7 HEALING SYMBOLS FROM THE FOUR CORNERS OF THE WORLD
by James Kotroczo
5 minute read
The healing properties of countless symbols that have existed throughout history cannot be understated. They have enhanced our ability to discover our true centered selves in both body and soul. They are essentially the medicine that guides our spiritual selves towards equilibrium. Not only that, but they also represent thousands of years of culture and tradition throughout various corners of the globe that have been passed down from generation to generation. These symbols have withstood the test of time and are still impacting the means by which we understand the concept of “healing.”
Originating from petroglyphs made by the Anasazi, the spiral sun was revered as an important healing symbol. In many shamanic tribes, the sun is considered to be the first shaman, or in this case, the first healer. The symbol itself is meant to represent the eternal motions and rhythms that encompasses the entirety of the universe.
It’s believed to radiate a unique healing power that comes from essentially all facets of the cosmos which aids people in recovery from setbacks by helping their own physical and spiritual rhythms become in sync with the natural universal rhythm.
While most people would associate this phrase with hokey magic tricks, it actually originated as an ancient alchemy symbol which was used to heal people from a variety of illnesses. The phrase was written in the form of an inverted triangle on an amulet which was then worn by the patient; it was believed that this would cause the illness to go away. The incantation “abracadabra” is believed to have originated from the Hebrew initials for father, son, and holy spirit. Although, others would argue that it actually originated from the Aramaic phrase “I create as I speak.”
Anyone who has ever been to a hospital or seen an ambulance should be familiar with this symbol. The Asclepius Wand, often confused with the Caduceus wand of Hermes, is considered to be the true symbol of the medical profession.
It’s meant to symbolize the Greek god Asclepius who was associated with medicine and healing. One prevailing theory of the origin for this symbol was that it represented the traditional treatment for dracunculiasis; the Guinea worm disease.
One of the 5 traditional Reiki symbols that was rediscovered in the mid-1800s in Japan by Buddhist Monk Mikao Usui, the Sei He Ki symbol is used for mental and emotional healing.
This symbol is often used by practitioners to treat addiction or depression in which it targets the heart of the disease which is usually hidden in either the subconscious mind and or the conscious mind. By doing this, the symbol helps restore the body’s spiritual equilibrium.
Although sand painting is not necessarily restricted to just the Navajo people, as it is also practiced by Australian Aborigines and Tibetan Monks, the Navajo version of this ancient art is specifically used for healing purposes. The symbols in the picture will often include representations of the deities to whom an appeal is being made to.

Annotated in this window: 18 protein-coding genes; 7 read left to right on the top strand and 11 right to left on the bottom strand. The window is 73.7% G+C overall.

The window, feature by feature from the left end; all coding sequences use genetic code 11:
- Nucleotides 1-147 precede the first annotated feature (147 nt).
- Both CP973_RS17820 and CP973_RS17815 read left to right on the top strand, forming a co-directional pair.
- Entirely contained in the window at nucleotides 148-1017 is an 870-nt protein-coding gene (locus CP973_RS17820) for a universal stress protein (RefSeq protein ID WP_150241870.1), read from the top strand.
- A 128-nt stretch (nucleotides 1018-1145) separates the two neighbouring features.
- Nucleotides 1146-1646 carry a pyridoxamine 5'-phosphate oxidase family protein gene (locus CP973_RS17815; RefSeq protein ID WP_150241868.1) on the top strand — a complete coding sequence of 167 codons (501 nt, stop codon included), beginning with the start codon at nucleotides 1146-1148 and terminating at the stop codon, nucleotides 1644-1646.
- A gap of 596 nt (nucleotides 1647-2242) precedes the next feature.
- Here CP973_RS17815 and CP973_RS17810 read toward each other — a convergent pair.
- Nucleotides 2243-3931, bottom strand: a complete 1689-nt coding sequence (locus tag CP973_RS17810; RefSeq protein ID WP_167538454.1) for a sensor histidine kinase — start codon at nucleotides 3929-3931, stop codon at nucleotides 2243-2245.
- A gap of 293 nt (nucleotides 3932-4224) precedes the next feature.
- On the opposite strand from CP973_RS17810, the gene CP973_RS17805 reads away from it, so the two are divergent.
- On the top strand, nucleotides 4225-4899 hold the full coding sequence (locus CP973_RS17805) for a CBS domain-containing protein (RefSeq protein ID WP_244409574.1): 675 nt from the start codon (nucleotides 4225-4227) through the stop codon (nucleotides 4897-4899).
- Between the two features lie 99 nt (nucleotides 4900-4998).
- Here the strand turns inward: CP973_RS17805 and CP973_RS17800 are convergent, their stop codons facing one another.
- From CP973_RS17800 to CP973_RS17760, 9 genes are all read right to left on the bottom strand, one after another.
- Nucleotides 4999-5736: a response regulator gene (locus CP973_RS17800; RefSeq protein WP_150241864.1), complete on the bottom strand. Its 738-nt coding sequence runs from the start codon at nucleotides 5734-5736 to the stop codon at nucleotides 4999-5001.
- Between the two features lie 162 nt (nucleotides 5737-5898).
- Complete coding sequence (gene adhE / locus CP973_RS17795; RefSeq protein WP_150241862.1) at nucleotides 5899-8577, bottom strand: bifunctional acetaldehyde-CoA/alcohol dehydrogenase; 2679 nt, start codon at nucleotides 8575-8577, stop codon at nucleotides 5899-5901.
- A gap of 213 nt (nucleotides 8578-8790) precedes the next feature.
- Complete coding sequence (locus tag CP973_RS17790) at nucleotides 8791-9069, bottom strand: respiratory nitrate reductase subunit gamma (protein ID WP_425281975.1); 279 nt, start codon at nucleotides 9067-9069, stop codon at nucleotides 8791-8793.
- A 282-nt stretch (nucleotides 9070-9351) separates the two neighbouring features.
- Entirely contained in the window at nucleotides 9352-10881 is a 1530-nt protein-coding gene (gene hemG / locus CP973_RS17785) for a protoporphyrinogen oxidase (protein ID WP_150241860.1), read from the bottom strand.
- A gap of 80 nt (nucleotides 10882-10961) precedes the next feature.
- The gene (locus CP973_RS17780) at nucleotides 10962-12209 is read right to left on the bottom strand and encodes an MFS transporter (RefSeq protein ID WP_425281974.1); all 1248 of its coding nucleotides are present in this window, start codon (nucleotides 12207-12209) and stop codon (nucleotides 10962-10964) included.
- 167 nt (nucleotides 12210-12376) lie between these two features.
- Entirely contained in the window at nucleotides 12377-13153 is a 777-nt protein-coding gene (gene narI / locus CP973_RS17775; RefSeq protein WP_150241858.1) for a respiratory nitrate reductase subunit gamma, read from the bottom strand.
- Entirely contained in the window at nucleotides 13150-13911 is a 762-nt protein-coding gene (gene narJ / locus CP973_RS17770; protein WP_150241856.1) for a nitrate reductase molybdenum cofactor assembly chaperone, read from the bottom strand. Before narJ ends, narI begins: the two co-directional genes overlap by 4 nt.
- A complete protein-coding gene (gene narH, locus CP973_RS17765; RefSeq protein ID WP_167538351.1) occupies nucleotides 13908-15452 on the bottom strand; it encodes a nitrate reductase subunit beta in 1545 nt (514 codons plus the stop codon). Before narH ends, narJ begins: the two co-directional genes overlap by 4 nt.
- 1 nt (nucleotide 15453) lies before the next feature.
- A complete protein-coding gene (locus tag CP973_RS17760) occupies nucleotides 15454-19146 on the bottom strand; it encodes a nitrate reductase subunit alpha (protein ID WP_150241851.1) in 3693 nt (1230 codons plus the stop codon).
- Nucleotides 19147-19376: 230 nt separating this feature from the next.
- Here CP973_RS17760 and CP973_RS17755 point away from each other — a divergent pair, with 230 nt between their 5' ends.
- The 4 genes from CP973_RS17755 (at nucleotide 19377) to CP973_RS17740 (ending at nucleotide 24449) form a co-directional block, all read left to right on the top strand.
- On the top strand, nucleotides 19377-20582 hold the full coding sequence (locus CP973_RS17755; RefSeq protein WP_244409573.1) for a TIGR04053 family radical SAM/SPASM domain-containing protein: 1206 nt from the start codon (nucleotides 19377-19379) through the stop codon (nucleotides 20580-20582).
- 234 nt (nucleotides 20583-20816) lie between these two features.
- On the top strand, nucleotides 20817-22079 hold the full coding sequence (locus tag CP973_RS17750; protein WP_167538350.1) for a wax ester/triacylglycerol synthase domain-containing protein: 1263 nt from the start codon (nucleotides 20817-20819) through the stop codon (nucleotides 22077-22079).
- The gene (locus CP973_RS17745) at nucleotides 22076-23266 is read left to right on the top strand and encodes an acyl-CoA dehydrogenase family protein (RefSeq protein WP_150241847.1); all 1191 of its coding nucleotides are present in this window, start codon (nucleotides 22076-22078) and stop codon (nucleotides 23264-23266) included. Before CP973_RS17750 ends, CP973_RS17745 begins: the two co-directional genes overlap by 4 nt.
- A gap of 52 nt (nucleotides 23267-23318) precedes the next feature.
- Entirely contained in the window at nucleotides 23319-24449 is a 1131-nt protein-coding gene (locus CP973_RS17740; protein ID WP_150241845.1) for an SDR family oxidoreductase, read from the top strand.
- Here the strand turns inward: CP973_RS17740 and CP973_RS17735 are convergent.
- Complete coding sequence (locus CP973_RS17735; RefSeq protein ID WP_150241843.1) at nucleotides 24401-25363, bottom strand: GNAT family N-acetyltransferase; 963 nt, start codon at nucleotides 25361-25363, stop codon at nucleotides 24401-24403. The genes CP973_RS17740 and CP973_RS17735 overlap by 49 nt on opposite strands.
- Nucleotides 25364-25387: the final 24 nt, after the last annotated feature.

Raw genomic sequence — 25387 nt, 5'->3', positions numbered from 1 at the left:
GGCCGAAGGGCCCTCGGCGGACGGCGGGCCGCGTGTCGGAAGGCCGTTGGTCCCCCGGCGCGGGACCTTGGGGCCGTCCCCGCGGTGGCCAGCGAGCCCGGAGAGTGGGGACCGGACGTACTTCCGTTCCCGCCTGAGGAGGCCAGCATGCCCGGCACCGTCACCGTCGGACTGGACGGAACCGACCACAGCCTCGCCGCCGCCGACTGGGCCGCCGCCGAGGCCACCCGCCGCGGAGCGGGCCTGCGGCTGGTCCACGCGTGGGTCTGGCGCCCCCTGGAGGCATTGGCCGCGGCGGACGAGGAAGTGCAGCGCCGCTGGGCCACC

Once it’s finished, the “patient” will destroy it by sitting in the middle of it. By doing this, they absorb the energy of the symbols while simultaneously releasing their illness into the sand. The sand is subsequently disposed of with care since it’s considered toxic after it’s been used in this way. The Navajo do not view these paintings as inanimate objects, but as living spiritual beings that are to be treated with great respect.
6. Sri Yantra – The Ultimate Fractal of Healing
The Sri Yantra is a series of interlocking triangles with a perfect ratio of 3.14 that’s representative of the divine number Pi. It’s believed that this ancient symbol was not intentionally constructed, but rather that it appeared to a yogi in deep meditation about 5,000 years ago as a representation of the primordial sound, Aum. However, the oldest representations of the Yantra have been found in India and are dated as far back as 11,000-10,000 BC. The Sri Yantra, when used in tangent with sounds like Aum, is believed to possess remarkable healing powers which are capable of healing both the mind and the heart.
The Yin-Yang symbol is arguably one of the most recognizable symbols on the planet. Probably the most iconic symbol representing the ancient Chinese religion Taoism, the oldest known representation of the Yin-Yang symbol dates as far back as 1400 BC. It’s often revered at as the ultimate symbol for harmonic equilibrium. Considering that our state of being is simply physical manifestations of vibration, the Yin-Yang symbol is able to reintroduce a dynamic wholeness to our natural harmonic flow. It is able to correct any sort of imbalances brought upon us from things like trauma, disease, etc.
There is a purpose and rhythm to not only these symbols, but all symbols used for healing. There are many within the medical profession, particularly those disciplined in western medicine, who often dismiss the healing properties of these symbols as pseudoscience. But what they fail to understand is that while these symbols may not be able to heal a broken leg or remedy a sinus infection, they offer a type of healing that a simple prescription won’t be able to help with. They offer a pathway towards repairing the broken fragments of one’s sense of self.
Hailing from Armonk, New York, James Kotroczo is currently attending SUNY Purchase majoring in social sciences as well as minoring in journalism.
With ambitions to become an established writer, he has had articles published on other media outlets such as 12up, Blasting News, The Globalist, and Salon. In addition to this, he also aspires to have his poetry and short stories published.